HAARP Being Retired

November 2nd, 2014
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In 1993, a facility was established in Alaska known as HAARP or High Frequency Auroral Research Program.  It is operated as a joint project by the US Air Force, US Navy, University of Alaska and DARPA.   HAARP was built by BAE Advanced Technologies on a site owned by the US Air Force.  Much of the administration is handled by the University of Alaska.  In it’s two decade history, the facility has cost tax payers roughly half a billion dollars in both construction cost and annual operating expenses.  This is not a huge sum of money for a military research program, given the number of years it is spread out over.

HAARP has a number of different scientific instruments and systems on site.  These include UHF and VHF radars, geomagnetic sensors and radio receivers.  However, the heart of HAARP is a very powerful HF transmitting system, connected to a phased array of upward-pointing high gain antennas.  It directs a beam of up to 3.6 megawatts of RF energy upward at the ionosphere.  The operating frequency is between 2.8 and 10 MHz.

HAARP is an ionospheric heater.  It uses this energy to excite the ionosphere over the site.  The heating and excitement of the ionosphere allows measurements to be taken of the general state of the ionosphere.  Some of the energy is reflected back to the ground and can be received and analyzed. Pumping the ionosphere with RF energy can also produce a temporary controlled plasma turbulence effect.   The overall effect, however, is relatively modest and highly localized.  The 3.6 megawatts of RF energy a facility like HAARP can produce is quite small compared to the effects of geomagnetic fluctuation and solar wind particles on the ionosphere.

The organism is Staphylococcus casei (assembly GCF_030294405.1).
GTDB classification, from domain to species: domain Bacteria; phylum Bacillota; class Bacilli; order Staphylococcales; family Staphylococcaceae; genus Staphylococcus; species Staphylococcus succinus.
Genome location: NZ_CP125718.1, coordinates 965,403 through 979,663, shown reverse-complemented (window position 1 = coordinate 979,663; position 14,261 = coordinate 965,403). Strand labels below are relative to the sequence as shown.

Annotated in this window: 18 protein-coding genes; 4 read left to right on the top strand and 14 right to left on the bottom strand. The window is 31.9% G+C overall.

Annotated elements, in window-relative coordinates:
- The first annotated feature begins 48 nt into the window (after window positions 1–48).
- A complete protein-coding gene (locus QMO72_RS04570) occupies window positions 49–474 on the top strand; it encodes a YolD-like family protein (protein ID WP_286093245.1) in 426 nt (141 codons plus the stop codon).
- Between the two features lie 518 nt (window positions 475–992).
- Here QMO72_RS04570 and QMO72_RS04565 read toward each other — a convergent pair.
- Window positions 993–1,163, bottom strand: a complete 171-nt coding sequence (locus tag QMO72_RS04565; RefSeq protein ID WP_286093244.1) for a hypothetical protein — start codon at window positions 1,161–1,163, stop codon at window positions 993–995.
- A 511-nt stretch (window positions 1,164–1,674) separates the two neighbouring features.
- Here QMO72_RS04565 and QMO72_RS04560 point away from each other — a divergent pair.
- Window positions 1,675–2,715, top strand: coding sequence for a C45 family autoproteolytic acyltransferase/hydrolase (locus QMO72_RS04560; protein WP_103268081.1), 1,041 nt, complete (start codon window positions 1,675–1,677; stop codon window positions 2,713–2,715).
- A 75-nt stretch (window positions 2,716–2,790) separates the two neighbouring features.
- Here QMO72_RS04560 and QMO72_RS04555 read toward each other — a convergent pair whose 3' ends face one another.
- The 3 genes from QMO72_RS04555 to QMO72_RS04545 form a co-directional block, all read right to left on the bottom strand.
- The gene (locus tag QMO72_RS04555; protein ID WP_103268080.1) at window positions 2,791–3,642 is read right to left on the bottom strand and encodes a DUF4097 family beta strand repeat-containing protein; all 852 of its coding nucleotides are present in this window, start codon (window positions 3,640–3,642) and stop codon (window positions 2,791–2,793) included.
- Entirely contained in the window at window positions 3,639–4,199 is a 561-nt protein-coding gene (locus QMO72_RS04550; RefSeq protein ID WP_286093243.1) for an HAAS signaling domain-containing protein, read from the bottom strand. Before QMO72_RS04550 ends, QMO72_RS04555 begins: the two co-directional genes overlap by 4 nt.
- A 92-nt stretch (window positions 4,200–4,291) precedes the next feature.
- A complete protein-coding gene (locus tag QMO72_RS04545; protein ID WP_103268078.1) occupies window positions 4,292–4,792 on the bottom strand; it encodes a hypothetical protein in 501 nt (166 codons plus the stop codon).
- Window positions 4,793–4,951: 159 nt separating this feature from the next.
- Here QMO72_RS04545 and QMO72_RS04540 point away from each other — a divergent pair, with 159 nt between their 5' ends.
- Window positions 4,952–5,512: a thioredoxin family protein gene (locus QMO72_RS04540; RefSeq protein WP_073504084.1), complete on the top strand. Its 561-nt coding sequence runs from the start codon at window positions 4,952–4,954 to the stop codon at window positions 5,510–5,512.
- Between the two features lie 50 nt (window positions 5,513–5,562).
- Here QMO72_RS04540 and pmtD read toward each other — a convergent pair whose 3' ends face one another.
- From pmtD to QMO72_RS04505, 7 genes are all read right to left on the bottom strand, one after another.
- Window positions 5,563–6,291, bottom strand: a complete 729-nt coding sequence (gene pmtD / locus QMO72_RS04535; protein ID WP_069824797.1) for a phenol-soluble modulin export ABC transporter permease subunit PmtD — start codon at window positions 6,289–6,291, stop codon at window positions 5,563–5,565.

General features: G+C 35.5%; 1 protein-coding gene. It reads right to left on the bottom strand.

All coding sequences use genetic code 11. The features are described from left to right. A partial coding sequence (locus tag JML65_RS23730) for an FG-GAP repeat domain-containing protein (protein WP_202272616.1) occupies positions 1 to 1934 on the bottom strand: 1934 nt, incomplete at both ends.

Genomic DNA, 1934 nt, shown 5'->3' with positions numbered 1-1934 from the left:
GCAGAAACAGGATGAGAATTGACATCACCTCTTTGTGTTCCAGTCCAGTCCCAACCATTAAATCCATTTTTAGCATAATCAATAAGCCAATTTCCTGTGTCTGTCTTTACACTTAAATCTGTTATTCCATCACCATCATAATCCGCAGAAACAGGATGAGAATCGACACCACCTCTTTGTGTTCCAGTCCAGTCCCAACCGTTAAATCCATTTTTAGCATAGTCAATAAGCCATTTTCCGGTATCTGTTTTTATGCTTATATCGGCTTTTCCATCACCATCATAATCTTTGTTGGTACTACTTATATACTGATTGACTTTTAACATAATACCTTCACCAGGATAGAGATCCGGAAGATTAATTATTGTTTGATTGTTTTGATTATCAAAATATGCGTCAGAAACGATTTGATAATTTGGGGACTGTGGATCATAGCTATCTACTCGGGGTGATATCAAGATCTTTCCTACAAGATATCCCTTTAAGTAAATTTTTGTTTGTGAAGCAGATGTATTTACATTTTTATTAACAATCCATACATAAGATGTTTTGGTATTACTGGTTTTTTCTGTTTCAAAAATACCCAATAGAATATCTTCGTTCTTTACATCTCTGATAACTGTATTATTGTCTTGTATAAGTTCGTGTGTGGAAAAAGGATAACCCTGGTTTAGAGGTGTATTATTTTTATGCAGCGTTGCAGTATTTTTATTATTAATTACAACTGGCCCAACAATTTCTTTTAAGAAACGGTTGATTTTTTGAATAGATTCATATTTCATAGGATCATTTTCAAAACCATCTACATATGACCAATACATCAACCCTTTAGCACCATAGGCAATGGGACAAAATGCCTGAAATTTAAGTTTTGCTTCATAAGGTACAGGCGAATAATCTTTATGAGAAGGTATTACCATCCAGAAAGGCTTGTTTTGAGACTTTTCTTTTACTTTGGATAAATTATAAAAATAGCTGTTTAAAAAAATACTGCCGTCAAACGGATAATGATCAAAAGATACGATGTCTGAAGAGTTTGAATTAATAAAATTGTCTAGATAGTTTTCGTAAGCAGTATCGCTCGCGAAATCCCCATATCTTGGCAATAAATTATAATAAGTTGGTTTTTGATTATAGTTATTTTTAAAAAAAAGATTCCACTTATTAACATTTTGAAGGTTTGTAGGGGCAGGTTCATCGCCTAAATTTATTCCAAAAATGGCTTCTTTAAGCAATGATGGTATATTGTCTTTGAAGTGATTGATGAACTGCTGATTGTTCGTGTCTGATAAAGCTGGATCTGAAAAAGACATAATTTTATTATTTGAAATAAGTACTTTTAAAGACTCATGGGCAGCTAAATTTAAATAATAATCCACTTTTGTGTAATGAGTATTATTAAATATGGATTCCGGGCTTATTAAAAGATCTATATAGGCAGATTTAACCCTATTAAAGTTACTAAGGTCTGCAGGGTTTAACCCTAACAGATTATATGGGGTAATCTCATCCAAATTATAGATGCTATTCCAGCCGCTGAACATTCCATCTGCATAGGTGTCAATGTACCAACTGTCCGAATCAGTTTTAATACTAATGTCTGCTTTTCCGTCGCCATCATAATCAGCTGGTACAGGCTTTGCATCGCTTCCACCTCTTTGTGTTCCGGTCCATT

haarpimage

HAARP is basically a research facility.  There are a number of types of research conducted at HAARP.  Much of it is public, although some of the activities are military related and classified.

 Some of the classified military-related research that is either being conducted at HAARP or which has been credibly speculated to be conducted at HAARP include:

  • General purpose ionospheric science
  • Measurements of ionospheric bending of radio waves in order to improve HF direction finding
  • The effects of ionospheric disturbances on GPS reliability
  • HF communications jamming and countermeasures to jamming
  • Next generation over the horizon radar
  • Improved understanding of how ionospheric events, such as solar storms or nuclear weapon detonations can impact communications
  • The use of ionospheric stimulation as a means of generating ultra low frequency radio waves, which are vital to submarine communication and typically require very large antennas to transmit

Most of the science that goes on at HAARP is public, but even the potentially classified activities are, by most accounts, pretty innocuous, as far as classified research goes.  After all, it’s really nothing more than a big radio transmitter.  There’s nothing on site that has any real potential to be used as an offensive weapon.

That has not stopped conspiracy theorists.  HAARP is one of their favorite facilities.  It’s been linked to every other bogus claim from chemtrails to mind control.  It’s been said that HAARP can control the world’s weather, that it is responsible for earthquakes or major weather events.  Others have claimed that it is the cause of everything from chronic fatigue syndrome to the downing of aircraft and the 2003 loss of the Space Shuttle Columbia.

 

Conspiracy theorists can’t seem to agree on what kind of evil goes on at HAARP, or if it does everything that it has been blamed for.  Regardless the theories have managed to get quite a bit of attention.  Both the European Parliament and the Alaska state legislature held hearings about HAARP. The Russian government has also investigated the facility. However, none of these official inquiries seemed to find anything worrisome, although a Russian military journal speculated that ionospheric tests could “trigger a cascade of electrons that could flip earth’s magnetic poles.”

Jesse Ventura visited HAARP for his show “Conspiracy Theory with Jesse Ventura” a couple of years ago. He was outraged that he was not let into the facility or given a full briefing on all the evils going on at the site. He probably would have been able to get in, however, if he didn’t just randomly show up one day and demand entry at the gate. Most of what HAARP does and the existence of the facility are not secret, after all.

In what is sure to be a major twist to conspiracy theorists, it has been announced that HAARP will be permanently shut down

Via Live Science:

Secret Weapon? Conspiracy Theories Abound as US Military Closes HAARP